Leaf pick-up, funds to rehabilitate blighted areas, a big tractor/trailer load coming through the village, an abandoned gas station project and upcoming events were discussed at Wednesday’s Greenfield Village Council meeting.
During his report to council, city manager Ron Coffey said leaf pick-up will begin Monday, Nov. 6. Pick-up will start on Mirabeau Street and continue on the south side of town from east to west first, then north to south. Once the south side is complete, leaf pick-up will begin on the north side of Mirabeau Street in the same fashion. Two passes will be made through the town.
“We ask that residents either rake their leaves to the tree lawn or bag them. If leaves are bagged, residents may call 981-3500 and pick-up will be scheduled,” Coffey told council.
The city manager said he was in a meeting Wednesday where he learned that Greenfield could be in line to receive Neighborhood Initiative Program funds to clean up blighted areas in the village. Coffey said 11 properties in the village have been identified and that if the funds are received, some of the properties could be cleaned up, have structures on them demolished, then could be resold.
The project is still in the planning stages.
Coffey said the village has been contacted by a company that will transport a large load – 21 feet high – through Greenfield en route to Circleville with a tentative date of Nov. 27. He said the payload is coming from a barge that will offload in Manchester and come up SR 41.
“I talked with the shipper yesterday and we plan to meet next week to discuss details of how the truck will get through Greenfield,” Coffey said in his report. “He said the truck will be accompanied by six or seven bucket trucks, various Ohio State Highway Patrol officers, and other crew members.”
Coffey said he has met with Michael Weinstein of Patriot Engineering and several potential clients about abandoned gas tanks in the village.
“This program allows for the testing and removal, if necessary, of abandoned gas tanks at no cost to the property owner or to the village of Greenfield,” Coffey said.
He said that if any property owner suspects they have gas tanks still in the ground from an old gas station business, they can contact him and discuss how the program works.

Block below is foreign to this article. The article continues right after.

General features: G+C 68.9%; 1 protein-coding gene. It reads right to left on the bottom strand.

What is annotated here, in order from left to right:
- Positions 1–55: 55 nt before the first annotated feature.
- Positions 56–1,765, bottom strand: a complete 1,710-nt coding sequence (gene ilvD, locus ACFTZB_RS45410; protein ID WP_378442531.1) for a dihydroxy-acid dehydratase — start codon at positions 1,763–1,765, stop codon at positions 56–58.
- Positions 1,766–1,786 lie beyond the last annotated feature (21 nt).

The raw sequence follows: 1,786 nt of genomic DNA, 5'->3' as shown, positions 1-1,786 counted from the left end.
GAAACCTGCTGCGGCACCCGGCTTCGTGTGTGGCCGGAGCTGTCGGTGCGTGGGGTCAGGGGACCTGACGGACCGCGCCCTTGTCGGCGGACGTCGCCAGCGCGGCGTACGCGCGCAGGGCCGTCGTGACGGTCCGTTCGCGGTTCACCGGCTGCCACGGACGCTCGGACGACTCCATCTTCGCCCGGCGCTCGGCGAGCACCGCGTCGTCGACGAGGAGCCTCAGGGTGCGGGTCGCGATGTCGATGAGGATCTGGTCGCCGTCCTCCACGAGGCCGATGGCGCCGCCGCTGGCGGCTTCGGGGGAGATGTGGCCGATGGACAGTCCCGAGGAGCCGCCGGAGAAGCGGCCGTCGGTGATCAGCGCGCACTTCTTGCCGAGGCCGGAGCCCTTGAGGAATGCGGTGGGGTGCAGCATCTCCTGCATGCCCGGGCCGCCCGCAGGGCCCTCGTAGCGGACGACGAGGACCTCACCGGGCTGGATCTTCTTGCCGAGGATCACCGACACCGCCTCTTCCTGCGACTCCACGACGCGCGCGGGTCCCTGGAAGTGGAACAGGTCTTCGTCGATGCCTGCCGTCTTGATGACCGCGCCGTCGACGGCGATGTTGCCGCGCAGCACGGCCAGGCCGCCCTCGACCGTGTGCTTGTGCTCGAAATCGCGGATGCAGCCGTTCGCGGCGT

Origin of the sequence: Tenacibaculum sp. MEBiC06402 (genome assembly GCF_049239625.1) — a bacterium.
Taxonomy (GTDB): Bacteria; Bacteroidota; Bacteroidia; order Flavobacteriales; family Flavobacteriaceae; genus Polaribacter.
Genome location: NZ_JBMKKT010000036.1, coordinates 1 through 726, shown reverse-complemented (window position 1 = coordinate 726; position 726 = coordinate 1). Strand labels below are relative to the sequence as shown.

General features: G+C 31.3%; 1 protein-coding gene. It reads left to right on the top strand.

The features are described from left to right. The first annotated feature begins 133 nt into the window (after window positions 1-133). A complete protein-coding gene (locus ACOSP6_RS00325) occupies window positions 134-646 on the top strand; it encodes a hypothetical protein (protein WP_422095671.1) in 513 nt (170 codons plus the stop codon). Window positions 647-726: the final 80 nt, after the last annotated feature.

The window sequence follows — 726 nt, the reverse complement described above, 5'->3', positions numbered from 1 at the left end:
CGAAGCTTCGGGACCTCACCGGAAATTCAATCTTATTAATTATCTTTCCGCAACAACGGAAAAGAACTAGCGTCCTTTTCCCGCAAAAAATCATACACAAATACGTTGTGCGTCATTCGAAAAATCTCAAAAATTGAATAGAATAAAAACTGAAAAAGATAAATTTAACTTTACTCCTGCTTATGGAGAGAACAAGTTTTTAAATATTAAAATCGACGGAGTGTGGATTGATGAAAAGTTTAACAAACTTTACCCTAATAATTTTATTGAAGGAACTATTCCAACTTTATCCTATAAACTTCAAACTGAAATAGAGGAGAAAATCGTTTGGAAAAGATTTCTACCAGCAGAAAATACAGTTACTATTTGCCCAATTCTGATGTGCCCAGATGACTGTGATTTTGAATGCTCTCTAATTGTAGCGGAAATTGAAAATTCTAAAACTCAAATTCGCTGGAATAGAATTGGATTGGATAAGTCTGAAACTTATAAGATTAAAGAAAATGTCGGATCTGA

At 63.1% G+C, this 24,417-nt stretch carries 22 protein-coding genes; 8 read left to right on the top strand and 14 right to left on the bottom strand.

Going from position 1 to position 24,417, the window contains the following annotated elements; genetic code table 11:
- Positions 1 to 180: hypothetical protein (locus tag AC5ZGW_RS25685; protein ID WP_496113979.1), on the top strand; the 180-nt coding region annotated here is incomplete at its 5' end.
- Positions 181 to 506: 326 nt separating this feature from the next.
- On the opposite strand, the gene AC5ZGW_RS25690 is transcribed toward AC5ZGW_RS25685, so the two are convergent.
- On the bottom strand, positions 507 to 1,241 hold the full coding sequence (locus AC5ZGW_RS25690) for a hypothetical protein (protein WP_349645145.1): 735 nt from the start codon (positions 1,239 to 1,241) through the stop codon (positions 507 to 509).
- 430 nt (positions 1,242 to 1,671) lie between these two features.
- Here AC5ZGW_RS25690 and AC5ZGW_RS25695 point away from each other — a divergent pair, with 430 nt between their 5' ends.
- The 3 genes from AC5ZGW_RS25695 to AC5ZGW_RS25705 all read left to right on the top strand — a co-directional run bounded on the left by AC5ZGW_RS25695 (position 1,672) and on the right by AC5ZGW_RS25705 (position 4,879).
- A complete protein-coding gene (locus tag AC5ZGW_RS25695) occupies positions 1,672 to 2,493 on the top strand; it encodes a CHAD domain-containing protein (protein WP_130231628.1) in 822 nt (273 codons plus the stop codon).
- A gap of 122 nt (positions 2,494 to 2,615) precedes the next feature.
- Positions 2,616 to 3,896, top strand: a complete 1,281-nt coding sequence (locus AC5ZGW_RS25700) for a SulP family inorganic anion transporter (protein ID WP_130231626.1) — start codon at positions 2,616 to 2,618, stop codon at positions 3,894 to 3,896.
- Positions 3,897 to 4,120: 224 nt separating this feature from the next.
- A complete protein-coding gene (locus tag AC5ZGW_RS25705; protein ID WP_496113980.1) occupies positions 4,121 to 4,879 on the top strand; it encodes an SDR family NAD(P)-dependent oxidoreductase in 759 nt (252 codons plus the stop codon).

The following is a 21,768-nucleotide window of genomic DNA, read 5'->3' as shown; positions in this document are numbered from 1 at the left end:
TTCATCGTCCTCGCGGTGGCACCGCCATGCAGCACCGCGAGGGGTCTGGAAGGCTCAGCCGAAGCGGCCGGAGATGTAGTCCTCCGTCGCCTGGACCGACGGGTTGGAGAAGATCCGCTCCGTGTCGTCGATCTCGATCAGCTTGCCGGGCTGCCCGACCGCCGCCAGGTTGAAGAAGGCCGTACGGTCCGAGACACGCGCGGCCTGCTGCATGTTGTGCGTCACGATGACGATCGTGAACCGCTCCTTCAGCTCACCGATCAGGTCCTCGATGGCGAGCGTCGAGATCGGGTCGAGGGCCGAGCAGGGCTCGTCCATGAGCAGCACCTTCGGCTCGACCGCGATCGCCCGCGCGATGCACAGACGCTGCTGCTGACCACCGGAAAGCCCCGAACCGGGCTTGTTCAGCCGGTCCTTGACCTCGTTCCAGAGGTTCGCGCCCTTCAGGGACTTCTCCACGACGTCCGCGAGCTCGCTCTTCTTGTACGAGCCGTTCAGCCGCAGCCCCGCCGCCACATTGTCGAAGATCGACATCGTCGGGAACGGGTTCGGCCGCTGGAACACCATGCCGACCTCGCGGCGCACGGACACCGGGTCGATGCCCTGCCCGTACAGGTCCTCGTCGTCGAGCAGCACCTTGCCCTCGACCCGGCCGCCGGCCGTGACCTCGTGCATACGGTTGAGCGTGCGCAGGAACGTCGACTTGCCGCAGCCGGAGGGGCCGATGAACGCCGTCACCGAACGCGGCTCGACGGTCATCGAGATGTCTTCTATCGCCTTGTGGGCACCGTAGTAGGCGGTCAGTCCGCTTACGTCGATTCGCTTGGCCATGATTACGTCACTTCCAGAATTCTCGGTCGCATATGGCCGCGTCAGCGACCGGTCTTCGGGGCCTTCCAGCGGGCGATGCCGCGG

It is also the time of year, Coffey said, when council traditionally approves appointments to various boards and commissions. One of them is the Volunteer Police Officers Dependents Board, which is a combination of council members, volunteer officers and Greenfield citizens.
Coffey said the board was mandated by the state a few years ago and its basic responsibility is to set up a fund that would be used if an officer or someone like that passes away.
The current members are Chris Borreson, chairman; Mark Clyburn, secretary; Phil Clyburn; Leonard Sines; and David Faulkner. The election of one-year term board members is conducted annual between Nov. 1 and the second Monday in December. The volunteer peace officers will select two members, and Coffey suggested that council elect the remaining members at the Nov. 15 council meeting.
Upcoming events in Greenfield include:
• Adena Greenfield Medical Center Gift Shop Open House from 9 a.m. to 4 p.m. Saturday, Nov. 4 at the hospital.
• Veterans Day ceremony at the Greenfield City Building at 11 a.m. Friday, Nov. 10 sponsored by the Concerned Veterans of Greenfield.
• McNeil Flying Turkey 5K at 8:30 a.m. on Thanksgiving Day, Thursday, Nov. 23, at Felson Park.
• Greenfield Eagles Christmas Parade at 6 p.m. Saturday, Dec. 2. Coffey said that according to the chairperson, everyone is welcome to participate and there is no charge.
Reach Jeff Gilliland at 937-402-2522 or firstname.lastname@example.org.
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